By the University at Buffalo
One challenge of treating cancer is the propensity of tumors to hide.
The tumor stroma, a matrix of proteins and cells including a thick layer of collagen and collagen-producing cells, acts as a barrier to a promising type of immunotherapy treatment – chimeric antigen receptor (CAR) T-cell therapy.
“Certain types of cancers, such as pancreatic, have thick tumor stroma, making them more resistant to all treatments – chemotherapy, radiation and immunotherapy,” Zhao said. “This is why they are so deadly.”
Zhao now has an opportunity to search for a way through the barriers. The National Cancer Institute (NCI) awarded him and a colleague a five-year, $3 million R01 research grant to study immune cell therapy for solid tumors.
While CAR T-cell therapy has shown promise in the treatment of hematopoietic cancers – ones primarily found in the blood – and has received Federal Drug Administration (FDA) approval, its application to solid tumors, such as those found in the lung, kidney or stomach, has not proven successful. This is primarily because of the stroma that encase tumors, he said.
Zhao, who is the contact principal investigator on the research project, is working with co-principal investigator Richard Koya, M.D., Ph.D., a professor at the University of Chicago Medicine Comprehensive Cancer Center and the department of obstetrics and gynecology.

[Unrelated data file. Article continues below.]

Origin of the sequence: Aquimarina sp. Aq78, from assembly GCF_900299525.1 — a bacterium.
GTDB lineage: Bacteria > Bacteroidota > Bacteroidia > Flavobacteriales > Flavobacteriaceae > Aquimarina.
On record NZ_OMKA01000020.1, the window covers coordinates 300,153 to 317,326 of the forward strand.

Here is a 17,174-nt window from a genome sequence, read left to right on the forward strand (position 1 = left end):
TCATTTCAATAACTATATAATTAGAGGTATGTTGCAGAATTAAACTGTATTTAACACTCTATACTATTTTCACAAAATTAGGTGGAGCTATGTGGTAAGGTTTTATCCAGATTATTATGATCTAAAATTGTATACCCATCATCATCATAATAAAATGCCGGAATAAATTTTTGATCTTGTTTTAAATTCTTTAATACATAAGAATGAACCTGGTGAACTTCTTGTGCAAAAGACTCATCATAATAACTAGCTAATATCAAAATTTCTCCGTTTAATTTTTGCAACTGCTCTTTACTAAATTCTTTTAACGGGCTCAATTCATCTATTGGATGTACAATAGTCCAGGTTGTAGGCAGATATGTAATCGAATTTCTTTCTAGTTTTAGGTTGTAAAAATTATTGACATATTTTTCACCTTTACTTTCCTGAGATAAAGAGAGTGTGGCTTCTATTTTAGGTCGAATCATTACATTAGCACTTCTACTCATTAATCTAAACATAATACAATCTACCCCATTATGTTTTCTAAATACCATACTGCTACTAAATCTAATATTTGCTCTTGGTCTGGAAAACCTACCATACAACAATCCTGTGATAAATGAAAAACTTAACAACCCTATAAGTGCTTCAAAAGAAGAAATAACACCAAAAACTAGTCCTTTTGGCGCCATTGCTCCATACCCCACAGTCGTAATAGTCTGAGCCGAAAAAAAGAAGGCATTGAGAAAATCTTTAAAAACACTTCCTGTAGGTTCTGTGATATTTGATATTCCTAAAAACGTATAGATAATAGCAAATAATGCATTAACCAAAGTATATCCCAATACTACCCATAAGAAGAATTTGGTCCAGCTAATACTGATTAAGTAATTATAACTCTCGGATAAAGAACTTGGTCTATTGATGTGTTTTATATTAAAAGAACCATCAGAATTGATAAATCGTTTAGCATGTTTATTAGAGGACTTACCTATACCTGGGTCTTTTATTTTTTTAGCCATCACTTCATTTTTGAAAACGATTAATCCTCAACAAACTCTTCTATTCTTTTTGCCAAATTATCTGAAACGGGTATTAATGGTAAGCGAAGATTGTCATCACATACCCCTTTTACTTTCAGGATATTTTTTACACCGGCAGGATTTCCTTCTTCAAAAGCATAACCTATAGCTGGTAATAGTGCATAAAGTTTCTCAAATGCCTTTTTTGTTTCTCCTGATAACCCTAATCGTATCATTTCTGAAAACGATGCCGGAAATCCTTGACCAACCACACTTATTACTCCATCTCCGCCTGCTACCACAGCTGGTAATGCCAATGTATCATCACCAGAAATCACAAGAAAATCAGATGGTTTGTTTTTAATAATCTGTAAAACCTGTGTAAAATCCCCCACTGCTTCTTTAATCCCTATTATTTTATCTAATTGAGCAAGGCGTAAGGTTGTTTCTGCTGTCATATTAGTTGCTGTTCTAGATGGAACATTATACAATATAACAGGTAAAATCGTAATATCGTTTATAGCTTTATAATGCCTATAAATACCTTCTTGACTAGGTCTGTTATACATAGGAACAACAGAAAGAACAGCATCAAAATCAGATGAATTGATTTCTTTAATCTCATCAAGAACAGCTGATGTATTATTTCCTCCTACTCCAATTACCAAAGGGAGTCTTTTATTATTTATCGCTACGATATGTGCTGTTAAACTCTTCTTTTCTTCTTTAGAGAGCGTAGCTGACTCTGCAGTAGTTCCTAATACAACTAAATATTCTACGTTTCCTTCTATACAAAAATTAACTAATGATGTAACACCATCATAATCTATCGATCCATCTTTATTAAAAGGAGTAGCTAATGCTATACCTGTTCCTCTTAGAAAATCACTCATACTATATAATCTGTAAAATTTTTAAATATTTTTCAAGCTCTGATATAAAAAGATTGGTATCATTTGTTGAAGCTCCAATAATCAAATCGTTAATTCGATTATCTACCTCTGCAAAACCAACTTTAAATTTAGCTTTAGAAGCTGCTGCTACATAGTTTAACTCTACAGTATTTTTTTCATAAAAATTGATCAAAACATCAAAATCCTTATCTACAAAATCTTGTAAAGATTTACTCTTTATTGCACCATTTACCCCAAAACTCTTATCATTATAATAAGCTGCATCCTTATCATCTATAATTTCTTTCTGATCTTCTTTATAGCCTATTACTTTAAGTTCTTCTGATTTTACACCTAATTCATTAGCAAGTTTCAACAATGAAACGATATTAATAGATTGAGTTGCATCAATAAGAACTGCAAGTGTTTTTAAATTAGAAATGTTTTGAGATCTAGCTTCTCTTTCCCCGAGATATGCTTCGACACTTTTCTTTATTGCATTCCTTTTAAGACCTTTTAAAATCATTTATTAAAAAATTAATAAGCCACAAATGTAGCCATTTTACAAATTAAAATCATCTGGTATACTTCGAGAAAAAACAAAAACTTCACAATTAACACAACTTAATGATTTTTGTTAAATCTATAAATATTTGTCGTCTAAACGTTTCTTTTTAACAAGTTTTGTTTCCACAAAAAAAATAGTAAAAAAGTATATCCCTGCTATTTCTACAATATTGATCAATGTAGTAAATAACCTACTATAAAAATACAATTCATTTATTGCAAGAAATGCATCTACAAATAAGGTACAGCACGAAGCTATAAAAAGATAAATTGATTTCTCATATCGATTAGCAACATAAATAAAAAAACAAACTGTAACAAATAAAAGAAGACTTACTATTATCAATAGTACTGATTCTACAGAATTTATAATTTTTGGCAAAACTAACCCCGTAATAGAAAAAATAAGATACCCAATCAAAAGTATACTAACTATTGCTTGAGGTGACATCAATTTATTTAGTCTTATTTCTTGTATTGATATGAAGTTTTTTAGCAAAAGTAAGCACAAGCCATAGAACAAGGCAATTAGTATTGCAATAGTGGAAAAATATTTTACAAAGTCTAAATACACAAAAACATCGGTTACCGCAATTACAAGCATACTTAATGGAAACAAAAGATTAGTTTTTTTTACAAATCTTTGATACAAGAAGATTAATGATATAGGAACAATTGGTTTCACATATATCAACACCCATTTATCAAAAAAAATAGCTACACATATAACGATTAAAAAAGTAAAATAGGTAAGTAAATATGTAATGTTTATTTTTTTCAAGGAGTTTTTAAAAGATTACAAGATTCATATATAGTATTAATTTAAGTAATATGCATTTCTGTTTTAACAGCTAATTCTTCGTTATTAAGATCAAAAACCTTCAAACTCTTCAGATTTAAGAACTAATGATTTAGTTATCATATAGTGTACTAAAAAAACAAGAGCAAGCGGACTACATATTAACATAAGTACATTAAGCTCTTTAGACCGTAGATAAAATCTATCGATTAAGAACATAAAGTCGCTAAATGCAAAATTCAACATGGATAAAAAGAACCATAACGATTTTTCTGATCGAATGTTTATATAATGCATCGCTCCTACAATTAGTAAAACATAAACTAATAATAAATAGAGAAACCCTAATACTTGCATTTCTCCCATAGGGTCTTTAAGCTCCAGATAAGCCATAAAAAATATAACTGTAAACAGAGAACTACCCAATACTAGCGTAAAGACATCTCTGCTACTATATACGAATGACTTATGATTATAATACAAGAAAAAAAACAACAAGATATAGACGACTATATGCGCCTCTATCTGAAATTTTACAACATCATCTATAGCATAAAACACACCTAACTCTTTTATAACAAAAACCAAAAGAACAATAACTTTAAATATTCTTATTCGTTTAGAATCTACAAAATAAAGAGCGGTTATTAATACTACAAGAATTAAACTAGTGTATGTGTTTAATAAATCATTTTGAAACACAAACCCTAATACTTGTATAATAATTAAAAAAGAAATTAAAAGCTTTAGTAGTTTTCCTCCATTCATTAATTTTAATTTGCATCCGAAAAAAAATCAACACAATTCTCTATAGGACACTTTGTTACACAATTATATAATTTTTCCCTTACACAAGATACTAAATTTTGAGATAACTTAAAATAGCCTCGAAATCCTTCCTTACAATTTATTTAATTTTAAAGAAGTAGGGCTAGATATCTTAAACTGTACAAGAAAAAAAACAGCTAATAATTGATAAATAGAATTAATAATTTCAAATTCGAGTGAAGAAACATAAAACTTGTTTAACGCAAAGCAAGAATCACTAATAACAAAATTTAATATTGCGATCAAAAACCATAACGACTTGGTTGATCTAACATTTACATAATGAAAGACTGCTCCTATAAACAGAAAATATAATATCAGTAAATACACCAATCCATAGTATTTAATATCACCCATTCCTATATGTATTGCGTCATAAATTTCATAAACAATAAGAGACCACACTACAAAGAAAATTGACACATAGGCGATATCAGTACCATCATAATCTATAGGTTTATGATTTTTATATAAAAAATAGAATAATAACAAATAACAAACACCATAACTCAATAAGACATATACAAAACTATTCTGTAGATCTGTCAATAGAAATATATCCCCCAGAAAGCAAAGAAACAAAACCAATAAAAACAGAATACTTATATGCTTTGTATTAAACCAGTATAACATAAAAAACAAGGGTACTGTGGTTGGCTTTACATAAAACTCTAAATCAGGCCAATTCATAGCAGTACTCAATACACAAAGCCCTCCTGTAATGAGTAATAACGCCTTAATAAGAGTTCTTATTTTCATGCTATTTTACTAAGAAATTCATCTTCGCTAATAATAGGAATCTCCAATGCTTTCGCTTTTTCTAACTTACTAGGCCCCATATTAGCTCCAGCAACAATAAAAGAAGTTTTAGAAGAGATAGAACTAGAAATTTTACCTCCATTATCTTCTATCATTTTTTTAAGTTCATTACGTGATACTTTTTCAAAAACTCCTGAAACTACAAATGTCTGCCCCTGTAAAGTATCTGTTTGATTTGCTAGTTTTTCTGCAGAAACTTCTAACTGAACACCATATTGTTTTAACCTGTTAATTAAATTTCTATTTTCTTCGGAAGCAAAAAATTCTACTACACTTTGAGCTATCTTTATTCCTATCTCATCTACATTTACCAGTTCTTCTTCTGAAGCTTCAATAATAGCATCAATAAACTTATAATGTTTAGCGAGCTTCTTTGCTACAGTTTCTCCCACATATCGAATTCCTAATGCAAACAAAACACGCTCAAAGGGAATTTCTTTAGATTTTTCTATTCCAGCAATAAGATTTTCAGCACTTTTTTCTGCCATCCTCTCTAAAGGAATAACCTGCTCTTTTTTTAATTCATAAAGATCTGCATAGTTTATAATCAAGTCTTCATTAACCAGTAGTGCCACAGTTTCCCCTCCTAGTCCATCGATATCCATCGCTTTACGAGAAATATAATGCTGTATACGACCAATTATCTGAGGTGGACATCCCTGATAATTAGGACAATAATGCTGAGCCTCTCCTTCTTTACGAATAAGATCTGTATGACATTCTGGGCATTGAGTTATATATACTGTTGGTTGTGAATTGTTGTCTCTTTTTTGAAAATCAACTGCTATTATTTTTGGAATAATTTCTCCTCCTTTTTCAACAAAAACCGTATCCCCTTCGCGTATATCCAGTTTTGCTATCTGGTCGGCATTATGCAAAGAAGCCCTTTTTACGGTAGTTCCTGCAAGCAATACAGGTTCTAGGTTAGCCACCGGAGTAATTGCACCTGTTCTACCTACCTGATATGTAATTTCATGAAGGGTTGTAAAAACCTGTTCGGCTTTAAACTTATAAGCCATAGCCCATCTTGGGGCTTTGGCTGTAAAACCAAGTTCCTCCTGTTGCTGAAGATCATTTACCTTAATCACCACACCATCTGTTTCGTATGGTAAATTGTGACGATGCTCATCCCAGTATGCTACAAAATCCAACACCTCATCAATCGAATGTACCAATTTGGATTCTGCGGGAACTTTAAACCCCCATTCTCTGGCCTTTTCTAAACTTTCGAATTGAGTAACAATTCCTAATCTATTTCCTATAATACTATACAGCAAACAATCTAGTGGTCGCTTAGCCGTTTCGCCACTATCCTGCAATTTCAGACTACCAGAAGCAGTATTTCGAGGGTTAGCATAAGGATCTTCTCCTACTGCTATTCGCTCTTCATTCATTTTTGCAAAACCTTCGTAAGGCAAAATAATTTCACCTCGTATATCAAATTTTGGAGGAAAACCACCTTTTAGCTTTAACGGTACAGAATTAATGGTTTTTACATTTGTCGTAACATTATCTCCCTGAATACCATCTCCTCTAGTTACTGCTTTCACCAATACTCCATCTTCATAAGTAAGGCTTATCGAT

Koya previously worked at Roswell Park Comprehensive Cancer Center, where Zhao met him. They started a collaboration while Koya was developing an engineered T-cell receptor (TCR) therapy to target ovarian cancer.
“Dr. Koya has been at the forefront of research for T-cell therapy,” Zhao said. “He pioneered a two-pronged engineered TCR therapy that targets a tumor antigen – a type of tumor cell surface marker that the T cells can recognize – while blocking immunosuppressive signaling at the same time.”
Zhao, who in 2013 joined UB’s biomedical engineering department, a joint program of the School of Engineering and Applied Sciences and the Jacobs School of Medicine and Biomedical Sciences, specializes in the organotypic modeling of fibrotic diseases and anti-fibrosis drug development.
“I’ve always been interested in tissue fibrosis, which I consider scars,” he said. “Internal organs all have the potential to develop fibrosis. Tumor stroma, which is serving as a barrier to immunotherapy, is very much a scar.”
While the TCR therapy seems more promising with solid tumors, resistance from the tumor stroma is still a problem. Zhao said he and Koya wanted to study how the stroma affects the T-cell infiltration into the tumor and then produce therapies to dissolve or disrupt the stroma.
Two complementary experimental approaches will be used in this project. Koya will perform his research using animal tumor models, while Zhao will employ a tumor stroma-on-a-chip technology that can model the architecture of a human tumor stroma and its suppressive functions to the therapeutic T cells.
“The tumor stroma-on-a-chip model allows the testing of T-cell therapy in human relevant conditions,” Zhao explained. “These therapies have the potential for improved efficacy in T-cell therapy. Our ultimate goal is to have a combination therapy that can be used for the clinical treatment of solid tumors.”